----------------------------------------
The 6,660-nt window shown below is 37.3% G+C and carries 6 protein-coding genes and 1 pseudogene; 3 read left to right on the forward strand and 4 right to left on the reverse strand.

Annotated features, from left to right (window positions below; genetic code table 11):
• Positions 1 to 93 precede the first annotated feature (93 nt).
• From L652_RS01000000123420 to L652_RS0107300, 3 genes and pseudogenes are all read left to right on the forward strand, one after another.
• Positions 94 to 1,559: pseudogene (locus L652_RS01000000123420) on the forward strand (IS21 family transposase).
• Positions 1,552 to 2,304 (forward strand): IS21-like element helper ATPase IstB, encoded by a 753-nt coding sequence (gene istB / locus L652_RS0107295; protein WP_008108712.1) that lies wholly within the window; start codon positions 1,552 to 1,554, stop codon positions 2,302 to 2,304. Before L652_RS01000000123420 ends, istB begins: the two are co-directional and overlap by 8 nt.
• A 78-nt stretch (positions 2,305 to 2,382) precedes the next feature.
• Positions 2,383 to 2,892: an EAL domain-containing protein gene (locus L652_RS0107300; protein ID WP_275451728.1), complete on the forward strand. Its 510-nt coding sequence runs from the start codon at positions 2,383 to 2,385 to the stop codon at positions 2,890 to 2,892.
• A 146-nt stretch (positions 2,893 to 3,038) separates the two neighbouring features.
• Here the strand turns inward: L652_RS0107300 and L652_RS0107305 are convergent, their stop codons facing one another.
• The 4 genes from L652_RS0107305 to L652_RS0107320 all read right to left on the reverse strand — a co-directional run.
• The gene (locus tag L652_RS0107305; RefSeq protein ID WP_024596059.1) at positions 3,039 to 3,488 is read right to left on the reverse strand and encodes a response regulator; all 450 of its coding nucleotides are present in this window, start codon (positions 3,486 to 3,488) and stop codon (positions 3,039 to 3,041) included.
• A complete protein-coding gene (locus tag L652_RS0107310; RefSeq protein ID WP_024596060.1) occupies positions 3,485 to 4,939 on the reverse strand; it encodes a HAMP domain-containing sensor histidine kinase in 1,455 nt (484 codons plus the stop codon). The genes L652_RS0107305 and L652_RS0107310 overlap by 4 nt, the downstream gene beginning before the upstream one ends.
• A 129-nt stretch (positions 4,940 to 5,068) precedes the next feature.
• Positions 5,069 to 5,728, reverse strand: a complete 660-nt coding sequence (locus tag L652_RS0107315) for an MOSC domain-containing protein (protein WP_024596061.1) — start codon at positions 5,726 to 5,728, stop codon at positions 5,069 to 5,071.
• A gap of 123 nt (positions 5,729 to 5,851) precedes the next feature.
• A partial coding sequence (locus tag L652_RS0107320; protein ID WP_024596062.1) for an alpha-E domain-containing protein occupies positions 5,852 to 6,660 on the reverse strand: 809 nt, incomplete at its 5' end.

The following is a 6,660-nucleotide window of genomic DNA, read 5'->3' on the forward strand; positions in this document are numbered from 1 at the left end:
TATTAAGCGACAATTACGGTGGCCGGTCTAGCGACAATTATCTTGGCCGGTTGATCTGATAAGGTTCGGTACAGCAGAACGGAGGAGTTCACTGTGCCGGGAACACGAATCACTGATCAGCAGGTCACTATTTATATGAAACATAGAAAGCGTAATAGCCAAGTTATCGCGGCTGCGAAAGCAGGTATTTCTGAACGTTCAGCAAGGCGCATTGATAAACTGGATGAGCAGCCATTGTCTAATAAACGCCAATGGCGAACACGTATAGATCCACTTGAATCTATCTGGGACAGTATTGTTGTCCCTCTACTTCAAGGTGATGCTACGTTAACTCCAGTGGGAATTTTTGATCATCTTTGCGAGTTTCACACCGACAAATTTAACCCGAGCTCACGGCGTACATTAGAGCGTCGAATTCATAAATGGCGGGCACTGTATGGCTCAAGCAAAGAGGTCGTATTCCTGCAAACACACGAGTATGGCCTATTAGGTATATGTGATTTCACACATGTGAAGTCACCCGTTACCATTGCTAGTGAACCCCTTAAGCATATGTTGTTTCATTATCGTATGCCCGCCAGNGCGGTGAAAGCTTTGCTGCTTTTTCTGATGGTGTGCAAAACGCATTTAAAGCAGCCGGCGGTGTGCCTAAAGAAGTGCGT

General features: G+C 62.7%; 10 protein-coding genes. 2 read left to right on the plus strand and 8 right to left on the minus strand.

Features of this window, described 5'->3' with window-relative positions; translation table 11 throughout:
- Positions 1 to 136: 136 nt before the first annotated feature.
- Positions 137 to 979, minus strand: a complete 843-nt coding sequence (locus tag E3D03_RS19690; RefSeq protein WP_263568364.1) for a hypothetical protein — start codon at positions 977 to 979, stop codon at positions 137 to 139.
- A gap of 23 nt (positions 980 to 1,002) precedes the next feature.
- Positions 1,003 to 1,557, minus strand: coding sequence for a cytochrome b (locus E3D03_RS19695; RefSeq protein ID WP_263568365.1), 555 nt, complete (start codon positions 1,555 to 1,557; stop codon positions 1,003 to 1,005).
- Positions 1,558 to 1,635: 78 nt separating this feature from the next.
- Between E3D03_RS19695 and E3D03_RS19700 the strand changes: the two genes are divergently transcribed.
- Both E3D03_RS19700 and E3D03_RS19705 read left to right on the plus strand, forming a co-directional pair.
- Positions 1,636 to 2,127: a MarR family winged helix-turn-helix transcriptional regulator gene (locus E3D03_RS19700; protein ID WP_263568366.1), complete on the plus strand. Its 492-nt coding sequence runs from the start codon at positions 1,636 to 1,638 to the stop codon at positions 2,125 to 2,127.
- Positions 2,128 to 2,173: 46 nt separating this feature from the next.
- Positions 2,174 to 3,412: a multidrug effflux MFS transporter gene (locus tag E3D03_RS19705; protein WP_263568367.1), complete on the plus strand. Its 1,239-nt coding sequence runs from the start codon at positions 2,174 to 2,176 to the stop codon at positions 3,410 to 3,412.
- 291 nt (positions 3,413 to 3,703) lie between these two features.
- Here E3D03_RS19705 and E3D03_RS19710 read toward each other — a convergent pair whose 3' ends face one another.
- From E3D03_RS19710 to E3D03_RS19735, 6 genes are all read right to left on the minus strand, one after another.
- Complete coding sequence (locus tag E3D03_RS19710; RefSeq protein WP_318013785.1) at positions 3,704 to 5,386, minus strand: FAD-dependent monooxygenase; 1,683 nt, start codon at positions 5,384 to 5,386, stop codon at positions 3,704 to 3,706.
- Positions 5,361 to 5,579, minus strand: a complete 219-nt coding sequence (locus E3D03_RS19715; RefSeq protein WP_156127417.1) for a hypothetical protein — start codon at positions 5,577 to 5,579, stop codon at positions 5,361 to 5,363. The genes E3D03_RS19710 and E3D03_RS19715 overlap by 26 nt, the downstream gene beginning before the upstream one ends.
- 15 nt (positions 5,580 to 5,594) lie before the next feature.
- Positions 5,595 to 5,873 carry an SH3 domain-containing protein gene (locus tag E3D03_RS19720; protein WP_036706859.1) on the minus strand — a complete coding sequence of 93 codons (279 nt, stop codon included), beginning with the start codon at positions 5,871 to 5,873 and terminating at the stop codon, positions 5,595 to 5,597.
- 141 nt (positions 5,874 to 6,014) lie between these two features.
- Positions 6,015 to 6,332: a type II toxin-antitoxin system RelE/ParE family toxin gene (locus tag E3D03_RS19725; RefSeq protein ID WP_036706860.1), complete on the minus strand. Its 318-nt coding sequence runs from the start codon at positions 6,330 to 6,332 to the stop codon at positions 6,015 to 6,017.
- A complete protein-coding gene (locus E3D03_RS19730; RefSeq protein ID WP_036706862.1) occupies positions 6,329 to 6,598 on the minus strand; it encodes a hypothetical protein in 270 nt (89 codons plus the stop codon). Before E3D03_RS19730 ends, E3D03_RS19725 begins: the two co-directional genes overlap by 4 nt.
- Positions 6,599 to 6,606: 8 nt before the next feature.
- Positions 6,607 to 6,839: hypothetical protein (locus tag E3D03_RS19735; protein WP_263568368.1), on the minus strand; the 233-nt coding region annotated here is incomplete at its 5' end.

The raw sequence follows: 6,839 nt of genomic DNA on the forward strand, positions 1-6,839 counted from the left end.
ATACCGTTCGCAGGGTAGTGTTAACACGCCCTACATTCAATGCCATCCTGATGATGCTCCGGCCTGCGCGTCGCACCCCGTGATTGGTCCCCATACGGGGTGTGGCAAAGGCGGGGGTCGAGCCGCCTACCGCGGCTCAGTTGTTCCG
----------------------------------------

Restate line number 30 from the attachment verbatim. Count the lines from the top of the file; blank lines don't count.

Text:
- Positions 2,128 to 2,173: 46 nt separating this feature from the next.